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Published February 27, 2013
U.S. Drought Monitor(data through 2/19/13)
Data Source(s): U.S. Department of Agriculture, National Drought Mitigation Center, National Oceanic and Atmospheric Administration
Winter storms have consistently wafted through the Pacific Northwest and northern Rockies this winter, helping these regions remain drought-free. The rest of the West has not fared as well; short and long-term drought conditions exist in most regions (Figure 3). The distinction between short- and long-term drought depends on how sensitive an environment or sector is to change. For example, it takes many months of below-average precipitation to dwindle the water supply in a large reservoir, whereas much shorter dry periods can cause grasses to wilt.
During the past 30 days, the extent and intensity of drought has remained relatively constant. A wet winter storm in late January brought some short-term relief to parts of Arizona, helping improve drought conditions in the central part of the state, but that storm did little to help other areas in the Southwest. Drought conditions intensified across Colorado and New Mexico where the area covered by extreme and exceptional drought expanded. Abnormally dry conditions along the coast of northern California also recently materialized. Overall, moderate drought covers 64 percent of the western U.S., a slight improvement from 68 percent in mid-January. The level of exceptional drought in the West, however, increased from 2.2 percent in mid-January to 3.5 percent in mid-February.
The U.S. Drought Monitor is released weekly (every Thursday) and represents data collected through the previous Tuesday. The inset (lower left) shows the western United States from the previous month’s map.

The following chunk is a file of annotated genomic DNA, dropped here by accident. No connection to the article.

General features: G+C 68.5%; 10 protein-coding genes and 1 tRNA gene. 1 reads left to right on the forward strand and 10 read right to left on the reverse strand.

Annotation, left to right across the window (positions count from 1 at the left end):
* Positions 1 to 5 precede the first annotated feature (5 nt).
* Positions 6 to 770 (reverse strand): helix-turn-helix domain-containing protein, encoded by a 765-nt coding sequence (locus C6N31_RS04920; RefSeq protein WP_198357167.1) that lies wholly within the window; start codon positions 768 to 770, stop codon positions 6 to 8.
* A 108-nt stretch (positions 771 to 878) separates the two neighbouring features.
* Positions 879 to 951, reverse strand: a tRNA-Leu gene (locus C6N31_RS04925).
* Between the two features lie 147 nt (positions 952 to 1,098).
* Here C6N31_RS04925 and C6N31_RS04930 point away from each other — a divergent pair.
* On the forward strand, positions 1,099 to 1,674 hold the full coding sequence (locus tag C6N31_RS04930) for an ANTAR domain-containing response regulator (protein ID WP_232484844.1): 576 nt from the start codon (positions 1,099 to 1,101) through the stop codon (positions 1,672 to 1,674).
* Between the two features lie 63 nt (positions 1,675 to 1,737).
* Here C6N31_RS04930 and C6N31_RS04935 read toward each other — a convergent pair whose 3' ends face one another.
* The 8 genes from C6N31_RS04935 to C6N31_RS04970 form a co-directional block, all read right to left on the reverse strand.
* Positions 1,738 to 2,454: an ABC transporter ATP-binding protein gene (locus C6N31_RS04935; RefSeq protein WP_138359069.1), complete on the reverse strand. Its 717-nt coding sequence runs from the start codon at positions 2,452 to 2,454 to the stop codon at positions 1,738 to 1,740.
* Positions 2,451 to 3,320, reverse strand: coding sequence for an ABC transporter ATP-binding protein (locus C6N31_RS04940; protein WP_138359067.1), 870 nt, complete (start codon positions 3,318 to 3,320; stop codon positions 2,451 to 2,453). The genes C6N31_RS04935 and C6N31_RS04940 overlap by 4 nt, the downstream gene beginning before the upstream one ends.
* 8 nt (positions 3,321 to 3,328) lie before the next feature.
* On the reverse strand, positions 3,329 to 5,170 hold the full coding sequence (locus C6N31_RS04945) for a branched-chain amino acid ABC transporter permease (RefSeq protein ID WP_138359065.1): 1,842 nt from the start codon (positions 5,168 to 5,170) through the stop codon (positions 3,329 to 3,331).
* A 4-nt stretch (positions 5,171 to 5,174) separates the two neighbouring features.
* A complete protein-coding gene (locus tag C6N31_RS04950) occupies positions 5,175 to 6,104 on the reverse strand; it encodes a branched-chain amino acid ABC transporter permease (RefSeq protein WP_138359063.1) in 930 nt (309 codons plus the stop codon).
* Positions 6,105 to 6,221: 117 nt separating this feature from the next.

The U.S. Drought Monitor maps are based on expert assessment of variables including (but not limited to) the Palmer Drought Severity Index, soil moisture, streamflow, precipitation, and measures of vegetation stress, as well as reports of drought impacts. It is a joint effort of several agencies.
The best way to monitor drought trends is to pay a weekly visit to the U.S. Drought Monitor website:
Southwest Climate Outlook Staff
- Michael Crimmins, UA Extension Specialist
- Stephanie Doster, Institute of the Environment Editor
- Gregg Garfin, Founding Editor, Institute of the Environment
- Zack Guido, Managing Editor, CLIMAS Associate Staff Scientist
- Nancy J. Selover, Arizona State Climatologist
- Jessica Dollin, CLIMAS Publications Assistant
- Dave Dubois, New Mexico State Climatologist
Please direct your Southwest Climate Outlook comments and suggestions to Zack Guido.
The CLIMAS Web site contains official and non-official forecasts, as well as other information. While we make every effort to verify this information, please understand that we do not warrant the accuracy of any of these materials.... Read full disclaimer